In April 2010, Eagle Owls will be included in the newly revised Schedule 9 of the Wildlife and Countryside Act 1981 in England and Wales. Doubtless at some point the necessary legislative steps will make the revisions applicable in Scotland too. The overall provisions ban the sale of certain species and make it an offence to release into the wild any animal, or plant, that is not indigenous to Britain. A proven offence against the provisions carries a possible two year jail sentence or a £5000 fine.
There is much within the legislation that is sensible associated with, for example, the prevention of invasive plant species within watercourses, or the further introduction of non-native crayfish which have already been found to have decimated our own stocks in certain areas and so on.
When it comes to the Eagle Owl I support the intention aimed at limiting any releases to the wild, but feel there are a number of other issues the Government’s agencies need to address rather than feel the job of work is finished. To this extent its inclusion in Schedule 9 might muddy the water as opposed to providing an all embracing, once and for all solution! The whole question of the status of the species within the UK needs future examination and an unequivocal statement issued as to its position within our avifauna.
Undoubtedly some Eagle Owls have been released to the wild and some have escaped captivity. It is known that the species has bred freely and raised young in Britain in recent years too. Now whilst I feel we don’t want to see endless birds released willy-nilly into the wild, to include the bird on Schedule 9 amongst a list of other aliens begins to confuse what could be a different situation at the present time. In my opinion there are sufficient facts relating to a gradual westwards extension across Western Europe to suggest we be very careful about what label we do attach to the species!!
Birds can easily be seen in Iberia but now, much farther north, there is emerging evidence of breeding pairs in the Low Countries and of a persistent colonisation of the Baltic islands. So why not the odd migrant to Britain? Some sceptics pronounce the bird to be large and sedentary with a probable predilection against flying over a large body of water, i.e. the North Sea. Well, other raptors do it, as do Long-eared Owls, a selection of photographs of which can be seen on the North Sea Bird Club web site. Indeed it may well be the case that, as a species, it doesn’t like the idea of flying over the sea and, therefore, its westward extension comes to an abrupt stop. That presumption, at this very point in time, appears non-proven and somewhat convenient! We can’t prove immigration has not occurred, nor what would be the aftermath if a sufficiency were in Britain and part of the operating fabric of our countryside. Would they be a disastrous threat?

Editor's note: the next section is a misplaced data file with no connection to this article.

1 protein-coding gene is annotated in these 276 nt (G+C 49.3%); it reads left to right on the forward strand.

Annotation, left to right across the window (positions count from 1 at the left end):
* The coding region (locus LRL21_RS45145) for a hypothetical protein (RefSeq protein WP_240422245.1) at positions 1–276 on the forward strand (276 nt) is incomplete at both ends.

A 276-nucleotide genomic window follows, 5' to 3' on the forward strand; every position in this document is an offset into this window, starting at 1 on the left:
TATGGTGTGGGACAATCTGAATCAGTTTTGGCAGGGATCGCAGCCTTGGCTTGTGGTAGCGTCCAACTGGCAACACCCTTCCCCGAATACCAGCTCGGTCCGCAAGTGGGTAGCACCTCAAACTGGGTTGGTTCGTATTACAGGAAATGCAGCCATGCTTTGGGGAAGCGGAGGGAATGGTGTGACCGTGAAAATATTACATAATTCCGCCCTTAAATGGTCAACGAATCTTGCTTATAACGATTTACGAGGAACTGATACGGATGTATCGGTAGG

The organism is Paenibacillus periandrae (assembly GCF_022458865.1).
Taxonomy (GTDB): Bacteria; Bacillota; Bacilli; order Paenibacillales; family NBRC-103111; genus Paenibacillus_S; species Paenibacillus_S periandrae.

The web page the RSPB displays on the subject is, in my view, a fair assessment of the position despite the organization having concerns on the subject. A declaration that, if it were to arrive naturally, then they would welcome it as part of the avifauna, is firm and ad vocative and provides the clarity needed. Similarly their suggestion ( to Government that an impact assessment be completed of what is currently an increasing population again would provide a basis upon which better predictions could be made whatever happened in future years. The difficulty at the moment is that the offspring produced may be from escaped birds, but there is no way of knowing. Simply designating them as such is irresponsible in my view and ignores the demands of the situation, difficult though these may be.
There are those, of course, who will delight in the lack of recognition afforded to the species, and for whom its relegation to “alien status” will provide an opportunity to call for its control, or worse! At the present time I feel, quite sincerely, that we should be willing to be open minded and make every attempt to determine what the true situation might be. Difficult, of course it is, and demanding of imaginative ways of tackling a very challenging problem, but attempting to achieve this through “labelling” will never give us the truth and will be used by some to distort the situation. If, in the fullness of time, the population reaches a plateau, and then diminishes, we can accept the current provisions to be adequate and reflect the correct perspectives of the situation. In the meantime it seems to me that we should be open to a possible changing process and set prejudice and self interest aside so as to witness, properly, what could be a natural phenomenon ( running in parallel to what has been a similar “domestic” phenomenon in recent times ).
Discussions with colleagues have raised various points, almost legal points , about which I haven’t yet reached clarity in my own mind due, mainly, to a lack of precise knowledge on my part. Given Eagle Owl is a resident, “accepted ” species in Continental Europe it is obviously, and its young, afforded protective status under the European Birds Directive . As we are part of the European Union presumably the young produced in this country from parents whose derivation is presumed at the moment, not documented or proven, could be ( should be? afforded the same protection. Such would mean it being accepted into our avifauna? Heigh ho, that should get the “grey suits” in a state of flux!!!
John S. Armitage